Thursday, December 15, 2011

Occupy Economics Departments

Nicely devastated sir!

What about the failure of the economics profession to forecast the economic collapse? Mankiw concedes, “It is fair to say that this crisis caught most economists flat-footed.” But he insists; “Yet this is no reason for embarrassment….Some things are just hard to predict.”

Mankiw is certainly correct that most conventional economists were caught flat-footed. Indeed, many boasted that their “method not a doctrine” had led to policies that had achieved enduring prosperity and stability. The “central problem of depression-prevention has been solved,” declared Nobel Prize winner Robert Lucas in his 2003 Presidential Address to the AEA.

Before 2008, conventional economic theory championed the deregulation and expansion of the financial sector as a strategy to enhance economic efficiency and lower risk. It taught us that speculation is not a problem because all of the actors have all the information necessary to make the right decision.

It ignored the tsunami of increasing private debt while concentrating its attention and disapproval on a much slower growing public debt.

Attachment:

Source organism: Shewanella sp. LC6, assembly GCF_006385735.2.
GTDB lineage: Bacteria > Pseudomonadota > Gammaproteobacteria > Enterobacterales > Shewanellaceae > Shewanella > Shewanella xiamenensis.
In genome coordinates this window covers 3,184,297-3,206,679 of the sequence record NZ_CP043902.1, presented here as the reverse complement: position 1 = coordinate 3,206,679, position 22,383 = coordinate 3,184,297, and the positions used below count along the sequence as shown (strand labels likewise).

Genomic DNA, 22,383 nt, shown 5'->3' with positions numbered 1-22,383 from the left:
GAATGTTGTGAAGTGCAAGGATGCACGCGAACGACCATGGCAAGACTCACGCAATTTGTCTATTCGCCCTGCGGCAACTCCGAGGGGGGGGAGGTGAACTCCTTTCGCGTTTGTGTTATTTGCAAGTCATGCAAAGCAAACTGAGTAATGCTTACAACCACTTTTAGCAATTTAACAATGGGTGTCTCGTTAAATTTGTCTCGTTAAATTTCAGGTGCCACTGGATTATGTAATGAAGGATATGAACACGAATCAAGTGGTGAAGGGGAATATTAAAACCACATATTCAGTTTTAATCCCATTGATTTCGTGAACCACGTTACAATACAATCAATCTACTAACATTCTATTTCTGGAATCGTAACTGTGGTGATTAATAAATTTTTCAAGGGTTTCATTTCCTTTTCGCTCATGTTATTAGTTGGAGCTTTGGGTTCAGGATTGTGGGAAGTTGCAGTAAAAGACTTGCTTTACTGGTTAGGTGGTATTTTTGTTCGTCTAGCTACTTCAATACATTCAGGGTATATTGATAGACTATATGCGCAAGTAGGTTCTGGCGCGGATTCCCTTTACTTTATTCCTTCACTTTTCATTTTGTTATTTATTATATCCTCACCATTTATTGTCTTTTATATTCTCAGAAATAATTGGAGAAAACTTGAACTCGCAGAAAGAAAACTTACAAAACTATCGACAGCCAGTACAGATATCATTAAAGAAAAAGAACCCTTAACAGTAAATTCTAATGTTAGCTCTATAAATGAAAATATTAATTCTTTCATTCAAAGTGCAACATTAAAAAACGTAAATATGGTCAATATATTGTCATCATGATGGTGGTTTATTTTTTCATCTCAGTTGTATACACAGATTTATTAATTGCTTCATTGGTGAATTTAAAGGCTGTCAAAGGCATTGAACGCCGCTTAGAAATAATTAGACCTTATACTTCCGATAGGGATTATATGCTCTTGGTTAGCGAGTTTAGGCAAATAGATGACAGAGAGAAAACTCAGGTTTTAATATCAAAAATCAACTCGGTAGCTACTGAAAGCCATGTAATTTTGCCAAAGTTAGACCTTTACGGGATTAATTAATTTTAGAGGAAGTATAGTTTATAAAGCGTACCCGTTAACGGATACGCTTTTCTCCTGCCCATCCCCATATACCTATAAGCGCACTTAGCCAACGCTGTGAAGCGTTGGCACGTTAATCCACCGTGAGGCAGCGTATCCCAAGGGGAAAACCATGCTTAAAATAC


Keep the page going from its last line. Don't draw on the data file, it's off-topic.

“The problem is that economists (and those who listen to them) became over-confident in their preferred models of the moment: markets are efficient, financial innovation transfers risks to those best able to bear it, self-regulation works best and government intervention is ineffective and harmful,” Dani Rodrik, Professor of Economics at Harvard comments.

Again Keen is more blunt. “Neoclassical economists were effectively trained to not see this crisis coming, by theoretical fallacies that led them to ignore crucial real-world phenomena like the ballooning levels of private debt, and rampant speculation and fraud in the private sector.”

Well done!

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